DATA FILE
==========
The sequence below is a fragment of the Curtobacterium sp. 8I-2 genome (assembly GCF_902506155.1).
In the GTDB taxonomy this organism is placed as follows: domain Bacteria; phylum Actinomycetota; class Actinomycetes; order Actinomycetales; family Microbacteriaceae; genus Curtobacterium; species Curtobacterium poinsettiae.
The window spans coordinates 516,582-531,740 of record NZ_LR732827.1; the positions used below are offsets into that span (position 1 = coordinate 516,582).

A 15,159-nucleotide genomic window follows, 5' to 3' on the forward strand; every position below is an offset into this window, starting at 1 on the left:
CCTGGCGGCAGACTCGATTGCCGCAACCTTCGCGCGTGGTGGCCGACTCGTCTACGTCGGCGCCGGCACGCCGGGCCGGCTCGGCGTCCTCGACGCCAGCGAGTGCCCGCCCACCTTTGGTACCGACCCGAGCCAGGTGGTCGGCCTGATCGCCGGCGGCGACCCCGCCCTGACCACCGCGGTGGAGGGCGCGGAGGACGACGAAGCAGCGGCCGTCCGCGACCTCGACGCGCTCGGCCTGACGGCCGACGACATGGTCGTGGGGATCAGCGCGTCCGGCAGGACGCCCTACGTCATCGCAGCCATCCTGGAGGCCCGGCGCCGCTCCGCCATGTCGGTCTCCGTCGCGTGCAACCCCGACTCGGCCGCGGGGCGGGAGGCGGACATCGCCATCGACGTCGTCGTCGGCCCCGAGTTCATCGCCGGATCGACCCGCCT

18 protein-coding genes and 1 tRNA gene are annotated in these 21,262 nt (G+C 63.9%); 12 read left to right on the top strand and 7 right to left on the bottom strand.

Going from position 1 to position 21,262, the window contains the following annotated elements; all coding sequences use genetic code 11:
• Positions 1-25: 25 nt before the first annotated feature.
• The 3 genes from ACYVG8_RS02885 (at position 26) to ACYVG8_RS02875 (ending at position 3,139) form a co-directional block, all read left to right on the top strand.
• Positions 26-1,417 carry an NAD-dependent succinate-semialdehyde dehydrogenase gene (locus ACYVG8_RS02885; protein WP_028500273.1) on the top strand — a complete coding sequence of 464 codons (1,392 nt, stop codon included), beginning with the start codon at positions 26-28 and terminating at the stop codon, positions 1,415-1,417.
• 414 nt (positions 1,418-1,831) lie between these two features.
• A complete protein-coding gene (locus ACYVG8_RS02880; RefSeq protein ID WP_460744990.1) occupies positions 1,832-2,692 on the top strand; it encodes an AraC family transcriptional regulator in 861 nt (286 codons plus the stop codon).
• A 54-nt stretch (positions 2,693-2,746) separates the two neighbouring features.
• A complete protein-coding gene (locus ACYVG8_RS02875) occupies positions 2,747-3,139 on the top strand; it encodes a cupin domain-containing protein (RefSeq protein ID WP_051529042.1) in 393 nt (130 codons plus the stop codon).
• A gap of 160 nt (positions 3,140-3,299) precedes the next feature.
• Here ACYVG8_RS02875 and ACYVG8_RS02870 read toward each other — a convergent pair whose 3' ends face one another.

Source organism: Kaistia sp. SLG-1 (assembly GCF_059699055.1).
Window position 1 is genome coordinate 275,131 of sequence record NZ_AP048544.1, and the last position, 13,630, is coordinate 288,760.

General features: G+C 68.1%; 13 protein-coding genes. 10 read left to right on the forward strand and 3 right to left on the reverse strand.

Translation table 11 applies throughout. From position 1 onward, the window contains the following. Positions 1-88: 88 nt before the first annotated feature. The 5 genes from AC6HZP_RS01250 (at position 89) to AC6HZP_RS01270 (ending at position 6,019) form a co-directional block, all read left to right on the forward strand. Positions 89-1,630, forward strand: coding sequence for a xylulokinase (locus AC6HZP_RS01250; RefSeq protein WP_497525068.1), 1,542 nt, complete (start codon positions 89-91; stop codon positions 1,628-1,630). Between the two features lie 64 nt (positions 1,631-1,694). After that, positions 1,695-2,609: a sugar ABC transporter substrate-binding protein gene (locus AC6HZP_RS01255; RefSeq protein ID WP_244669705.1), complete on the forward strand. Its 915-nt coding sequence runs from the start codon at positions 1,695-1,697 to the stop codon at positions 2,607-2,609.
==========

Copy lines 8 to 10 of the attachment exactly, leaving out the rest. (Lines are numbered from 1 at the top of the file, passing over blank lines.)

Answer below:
• Positions 1-25: 25 nt before the first annotated feature.
• The 3 genes from ACYVG8_RS02885 (at position 26) to ACYVG8_RS02875 (ending at position 3,139) form a co-directional block, all read left to right on the top strand.
• Positions 26-1,417 carry an NAD-dependent succinate-semialdehyde dehydrogenase gene (locus ACYVG8_RS02885; protein WP_028500273.1) on the top strand — a complete coding sequence of 464 codons (1,392 nt, stop codon included), beginning with the start codon at positions 26-28 and terminating at the stop codon, positions 1,415-1,417.